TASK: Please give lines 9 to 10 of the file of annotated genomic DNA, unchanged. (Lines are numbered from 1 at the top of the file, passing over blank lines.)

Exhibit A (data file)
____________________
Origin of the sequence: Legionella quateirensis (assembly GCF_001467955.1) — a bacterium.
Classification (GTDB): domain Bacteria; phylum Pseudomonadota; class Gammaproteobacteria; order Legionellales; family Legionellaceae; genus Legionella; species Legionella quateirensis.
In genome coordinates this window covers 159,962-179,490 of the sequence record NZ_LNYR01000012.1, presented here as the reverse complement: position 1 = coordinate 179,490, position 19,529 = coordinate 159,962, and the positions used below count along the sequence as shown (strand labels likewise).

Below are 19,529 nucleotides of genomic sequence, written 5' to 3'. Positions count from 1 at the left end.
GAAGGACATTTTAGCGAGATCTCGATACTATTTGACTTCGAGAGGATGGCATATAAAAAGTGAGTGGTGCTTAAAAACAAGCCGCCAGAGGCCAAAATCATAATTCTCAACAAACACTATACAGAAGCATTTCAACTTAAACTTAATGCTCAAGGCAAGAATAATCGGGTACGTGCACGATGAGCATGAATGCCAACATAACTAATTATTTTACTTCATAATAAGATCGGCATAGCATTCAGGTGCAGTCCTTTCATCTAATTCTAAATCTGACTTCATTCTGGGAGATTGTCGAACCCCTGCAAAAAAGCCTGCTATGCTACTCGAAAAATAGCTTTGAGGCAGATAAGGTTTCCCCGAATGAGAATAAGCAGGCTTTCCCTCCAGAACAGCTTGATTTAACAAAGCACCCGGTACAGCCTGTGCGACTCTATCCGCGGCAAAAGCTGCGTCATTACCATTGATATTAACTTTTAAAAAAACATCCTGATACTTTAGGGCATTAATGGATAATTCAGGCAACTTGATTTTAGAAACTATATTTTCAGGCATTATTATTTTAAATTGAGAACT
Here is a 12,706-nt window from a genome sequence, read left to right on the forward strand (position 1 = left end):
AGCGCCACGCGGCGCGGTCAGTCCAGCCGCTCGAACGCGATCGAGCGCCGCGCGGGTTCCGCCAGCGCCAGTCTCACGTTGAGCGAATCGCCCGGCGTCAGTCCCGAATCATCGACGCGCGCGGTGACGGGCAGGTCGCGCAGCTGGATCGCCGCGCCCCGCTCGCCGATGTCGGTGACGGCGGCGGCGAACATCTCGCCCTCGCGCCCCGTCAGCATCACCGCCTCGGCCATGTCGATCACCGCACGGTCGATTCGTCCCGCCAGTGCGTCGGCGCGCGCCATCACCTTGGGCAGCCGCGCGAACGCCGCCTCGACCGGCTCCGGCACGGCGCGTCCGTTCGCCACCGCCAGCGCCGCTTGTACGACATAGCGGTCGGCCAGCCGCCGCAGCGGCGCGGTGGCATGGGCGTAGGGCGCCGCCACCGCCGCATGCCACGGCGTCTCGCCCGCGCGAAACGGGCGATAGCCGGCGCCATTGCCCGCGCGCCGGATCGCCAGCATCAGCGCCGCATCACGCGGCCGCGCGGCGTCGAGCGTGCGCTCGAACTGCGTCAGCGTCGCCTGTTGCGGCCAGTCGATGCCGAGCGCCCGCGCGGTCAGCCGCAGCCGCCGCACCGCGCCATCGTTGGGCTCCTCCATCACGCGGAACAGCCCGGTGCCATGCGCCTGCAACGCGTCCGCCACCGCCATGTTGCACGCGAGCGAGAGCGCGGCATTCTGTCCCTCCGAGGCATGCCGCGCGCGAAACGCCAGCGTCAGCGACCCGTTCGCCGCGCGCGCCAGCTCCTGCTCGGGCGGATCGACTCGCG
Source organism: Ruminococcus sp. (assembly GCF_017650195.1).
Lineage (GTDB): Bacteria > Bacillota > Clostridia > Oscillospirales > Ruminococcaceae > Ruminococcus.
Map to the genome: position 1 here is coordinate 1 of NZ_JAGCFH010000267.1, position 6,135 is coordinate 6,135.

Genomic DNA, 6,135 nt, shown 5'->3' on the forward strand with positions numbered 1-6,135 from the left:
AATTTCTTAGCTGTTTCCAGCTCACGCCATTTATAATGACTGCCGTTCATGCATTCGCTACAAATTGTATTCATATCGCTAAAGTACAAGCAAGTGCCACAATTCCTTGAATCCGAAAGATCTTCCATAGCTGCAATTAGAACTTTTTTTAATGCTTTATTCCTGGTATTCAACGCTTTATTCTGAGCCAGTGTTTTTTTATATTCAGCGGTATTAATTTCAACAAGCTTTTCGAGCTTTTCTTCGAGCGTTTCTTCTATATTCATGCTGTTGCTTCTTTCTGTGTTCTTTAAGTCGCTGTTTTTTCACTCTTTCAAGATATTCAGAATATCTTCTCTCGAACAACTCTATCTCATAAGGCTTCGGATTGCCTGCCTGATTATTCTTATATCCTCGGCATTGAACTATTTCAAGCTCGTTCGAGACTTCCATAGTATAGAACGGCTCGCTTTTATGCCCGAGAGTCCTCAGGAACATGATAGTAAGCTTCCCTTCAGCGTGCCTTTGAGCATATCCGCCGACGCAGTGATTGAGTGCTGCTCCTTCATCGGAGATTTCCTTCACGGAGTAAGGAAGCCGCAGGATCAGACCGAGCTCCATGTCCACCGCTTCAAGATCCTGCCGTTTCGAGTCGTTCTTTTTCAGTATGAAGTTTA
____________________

Lineage (GTDB): Bacteria > Bacillota > Clostridia > Oscillospirales > Ruminococcaceae > Ruminococcus.
Map to the genome: position 1 here is coordinate 1 of NZ_JAGCFH010000267.1, position 6,135 is coordinate 6,135.